With this in mind, let's take a look at the prior verse to 1 Corinthians 14:34-35.

1 Corinthians 14:33: "For God is not a God of disorder but of peace—as in all the congregations of the Lord’s people."

Take a look at the word disorder. It seems to imply it had crept its way into the Corinthian church. Disorder of what kind? Well, if we take a look at the specific word used for silence, we can see it as a disorder brought on by clamor. 

Before we address this, let's see where else sigao shows up in Scripture.

Luke 9:36 (after the Transfiguration): "When the voice had spoken, they found that Jesus was alone. The disciples kept this to themselves and did not tell anyone at that time what they had seen."

Acts 12:17 (Peter motioning for the followers of Jesus to calm down after they discover he escaped prison): "But he, beckoning unto them with the hand to hold their peace, declared unto them how the Lord had brought him out of the prison. And he said, Go shew these things unto James, and to the brethren. And he departed, and went into another place."

Acts 15:12 (The Council of Jerusalem quieting to hear stories from Paul and Barnabas): "The whole assembly became silent as they listened to Barnabas and Paul telling about the signs and wonders God had done among the Gentiles through them."

We should also note that Paul says the same sigao to those who speak in tongues but don't have an interpreter. And to prophets when someone else has a revelation. So what's going on here?

Notice how in all of these instances, it's never a forced silence. It's a silence of a crowd brought on when the main speaker indicates they need to hush. Or a hush falls over the crowd, as we would say. So why does Paul directly talk about the clamor of the women?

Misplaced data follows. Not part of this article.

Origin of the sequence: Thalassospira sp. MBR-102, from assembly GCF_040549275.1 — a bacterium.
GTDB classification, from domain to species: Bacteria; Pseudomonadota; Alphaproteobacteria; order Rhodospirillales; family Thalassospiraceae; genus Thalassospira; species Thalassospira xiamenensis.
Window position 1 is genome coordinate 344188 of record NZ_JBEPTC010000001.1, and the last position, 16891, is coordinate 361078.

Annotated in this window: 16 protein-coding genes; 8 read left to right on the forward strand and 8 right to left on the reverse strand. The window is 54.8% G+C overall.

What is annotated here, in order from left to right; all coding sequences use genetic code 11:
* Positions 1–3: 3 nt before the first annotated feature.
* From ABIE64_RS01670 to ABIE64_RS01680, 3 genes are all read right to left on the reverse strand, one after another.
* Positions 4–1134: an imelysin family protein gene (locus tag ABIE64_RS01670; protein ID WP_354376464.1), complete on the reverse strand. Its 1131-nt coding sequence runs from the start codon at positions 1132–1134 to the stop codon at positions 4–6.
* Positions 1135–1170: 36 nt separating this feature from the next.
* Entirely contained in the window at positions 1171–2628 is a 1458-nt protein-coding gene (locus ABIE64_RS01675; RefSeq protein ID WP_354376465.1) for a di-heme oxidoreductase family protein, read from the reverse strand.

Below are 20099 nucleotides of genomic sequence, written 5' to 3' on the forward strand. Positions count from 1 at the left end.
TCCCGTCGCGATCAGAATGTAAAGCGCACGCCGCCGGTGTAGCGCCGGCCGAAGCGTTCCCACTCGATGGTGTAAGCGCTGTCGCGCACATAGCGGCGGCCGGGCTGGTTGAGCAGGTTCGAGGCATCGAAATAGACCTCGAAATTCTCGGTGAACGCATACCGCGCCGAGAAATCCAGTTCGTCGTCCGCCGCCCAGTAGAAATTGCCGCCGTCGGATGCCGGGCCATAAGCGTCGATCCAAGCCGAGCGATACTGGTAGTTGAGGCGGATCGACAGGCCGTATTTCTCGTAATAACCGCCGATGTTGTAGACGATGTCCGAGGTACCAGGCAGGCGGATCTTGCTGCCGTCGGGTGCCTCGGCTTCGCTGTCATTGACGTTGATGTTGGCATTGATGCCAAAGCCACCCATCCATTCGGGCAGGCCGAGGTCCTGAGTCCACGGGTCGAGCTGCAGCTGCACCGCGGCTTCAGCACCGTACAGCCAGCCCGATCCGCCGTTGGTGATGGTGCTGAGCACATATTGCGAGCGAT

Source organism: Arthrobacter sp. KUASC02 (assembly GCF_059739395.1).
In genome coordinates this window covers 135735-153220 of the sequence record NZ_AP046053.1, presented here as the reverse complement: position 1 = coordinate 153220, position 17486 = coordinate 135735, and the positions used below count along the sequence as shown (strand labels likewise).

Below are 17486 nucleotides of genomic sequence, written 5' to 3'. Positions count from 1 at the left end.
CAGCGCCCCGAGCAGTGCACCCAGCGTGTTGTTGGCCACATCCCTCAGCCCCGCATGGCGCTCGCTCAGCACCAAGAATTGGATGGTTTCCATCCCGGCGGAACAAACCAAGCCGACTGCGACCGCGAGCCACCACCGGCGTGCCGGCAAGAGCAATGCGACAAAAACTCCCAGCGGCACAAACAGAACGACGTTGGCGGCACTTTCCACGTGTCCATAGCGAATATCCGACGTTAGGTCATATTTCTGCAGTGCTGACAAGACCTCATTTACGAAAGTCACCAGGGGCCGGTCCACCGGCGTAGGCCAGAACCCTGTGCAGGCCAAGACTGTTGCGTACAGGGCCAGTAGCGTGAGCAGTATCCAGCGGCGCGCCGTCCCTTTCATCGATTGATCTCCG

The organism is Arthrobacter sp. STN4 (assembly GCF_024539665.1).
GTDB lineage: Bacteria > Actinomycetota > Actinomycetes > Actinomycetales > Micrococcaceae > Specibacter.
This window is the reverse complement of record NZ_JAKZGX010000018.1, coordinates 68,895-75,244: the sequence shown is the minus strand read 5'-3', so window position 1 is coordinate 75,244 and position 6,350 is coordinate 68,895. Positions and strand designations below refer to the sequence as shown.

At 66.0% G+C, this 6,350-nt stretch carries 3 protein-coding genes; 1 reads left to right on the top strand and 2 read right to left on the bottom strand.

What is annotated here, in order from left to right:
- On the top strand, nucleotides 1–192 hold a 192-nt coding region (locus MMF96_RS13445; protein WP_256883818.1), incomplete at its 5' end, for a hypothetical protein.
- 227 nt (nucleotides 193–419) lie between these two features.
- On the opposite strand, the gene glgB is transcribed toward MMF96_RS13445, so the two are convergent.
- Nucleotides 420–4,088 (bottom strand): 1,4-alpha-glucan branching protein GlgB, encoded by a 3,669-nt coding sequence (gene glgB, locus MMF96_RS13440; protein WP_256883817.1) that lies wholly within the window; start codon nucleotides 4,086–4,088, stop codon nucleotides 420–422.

It seems to be that the women in Corinth specifically were disrupting the service. Whether through pagan Corinthian practices or through their pestering questions. The latter probably makes more sense considering Paul, a verse later, tells them to ask their husbands questions at home. To illustrate this, I'd love to bring up a story from my small group orientation.

We had a fellow who was new to the faith and eager to learn. But this caused him to stop our instructor every few seconds to ask questions. "Well, why did the apostles give away all their possessions in Acts 2?" "Why did Jesus do miracles in this way?" Etc. Although it was exciting to see a new Christian want to learn more about the Bible, we couldn't go through all of the material we needed to that day because of him. Part of me wished the small group leader would've said, "Those are great questions. Why don't you write them down and ask me them after this meeting or in an email?" Essentially seems to be the same thing Paul is getting at with the women.

We have to bear in mind that women received significantly less education than their male peers in Ancient Israel. Ancient Greece as well, and honestly, every civilization during that time didn't value the education of women. So it would make sense that Paul would tell them to hush during service, in the same way, that he would tell people who spoke in tongues (who didn't have an interpreter) to keep quiet. Because it disrupted the flow of service and didn't accomplish anything.

We can all think of that one student in our college classes who asked nonstop questions, long after the time of the lecture was over. Part of us wanted to throttle them and say, "These queries are really not edifying the whole group. Go ask the professor after class once we've left."